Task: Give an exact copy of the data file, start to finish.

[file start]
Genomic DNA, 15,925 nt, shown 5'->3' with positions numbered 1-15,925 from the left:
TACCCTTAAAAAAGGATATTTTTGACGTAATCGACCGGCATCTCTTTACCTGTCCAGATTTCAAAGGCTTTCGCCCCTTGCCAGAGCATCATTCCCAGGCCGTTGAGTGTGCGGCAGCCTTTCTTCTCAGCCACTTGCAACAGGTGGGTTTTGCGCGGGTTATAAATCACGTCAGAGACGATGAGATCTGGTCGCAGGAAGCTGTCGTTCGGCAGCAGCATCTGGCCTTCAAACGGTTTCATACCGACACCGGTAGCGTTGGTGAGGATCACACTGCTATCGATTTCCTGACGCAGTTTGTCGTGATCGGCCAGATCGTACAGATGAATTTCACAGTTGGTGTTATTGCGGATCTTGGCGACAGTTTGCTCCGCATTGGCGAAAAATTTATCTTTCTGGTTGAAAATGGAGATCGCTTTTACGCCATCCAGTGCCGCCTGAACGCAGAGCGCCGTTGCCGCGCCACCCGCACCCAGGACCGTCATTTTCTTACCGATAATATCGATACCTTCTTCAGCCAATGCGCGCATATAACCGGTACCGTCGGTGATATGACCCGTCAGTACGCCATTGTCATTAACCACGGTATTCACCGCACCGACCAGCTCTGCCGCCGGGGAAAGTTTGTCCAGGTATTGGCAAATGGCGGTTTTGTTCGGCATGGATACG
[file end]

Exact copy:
Genomic DNA, 15,925 nt, shown 5'->3' with positions numbered 1-15,925 from the left:
TACCCTTAAAAAAGGATATTTTTGACGTAATCGACCGGCATCTCTTTACCTGTCCAGATTTCAAAGGCTTTCGCCCCTTGCCAGAGCATCATTCCCAGGCCGTTGAGTGTGCGGCAGCCTTTCTTCTCAGCCACTTGCAACAGGTGGGTTTTGCGCGGGTTATAAATCACGTCAGAGACGATGAGATCTGGTCGCAGGAAGCTGTCGTTCGGCAGCAGCATCTGGCCTTCAAACGGTTTCATACCGACACCGGTAGCGTTGGTGAGGATCACACTGCTATCGATTTCCTGACGCAGTTTGTCGTGATCGGCCAGATCGTACAGATGAATTTCACAGTTGGTGTTATTGCGGATCTTGGCGACAGTTTGCTCCGCATTGGCGAAAAATTTATCTTTCTGGTTGAAAATGGAGATCGCTTTTACGCCATCCAGTGCCGCCTGAACGCAGAGCGCCGTTGCCGCGCCACCCGCACCCAGGACCGTCATTTTCTTACCGATAATATCGATACCTTCTTCAGCCAATGCGCGCATATAACCGGTACCGTCGGTGATATGACCCGTCAGTACGCCATTGTCATTAACCACGGTATTCACCGCACCGACCAGCTCTGCCGCCGGGGAAAGTTTGTCCAGGTATTGGCAAATGGCGGTTTTGTTCGGCATGGATACG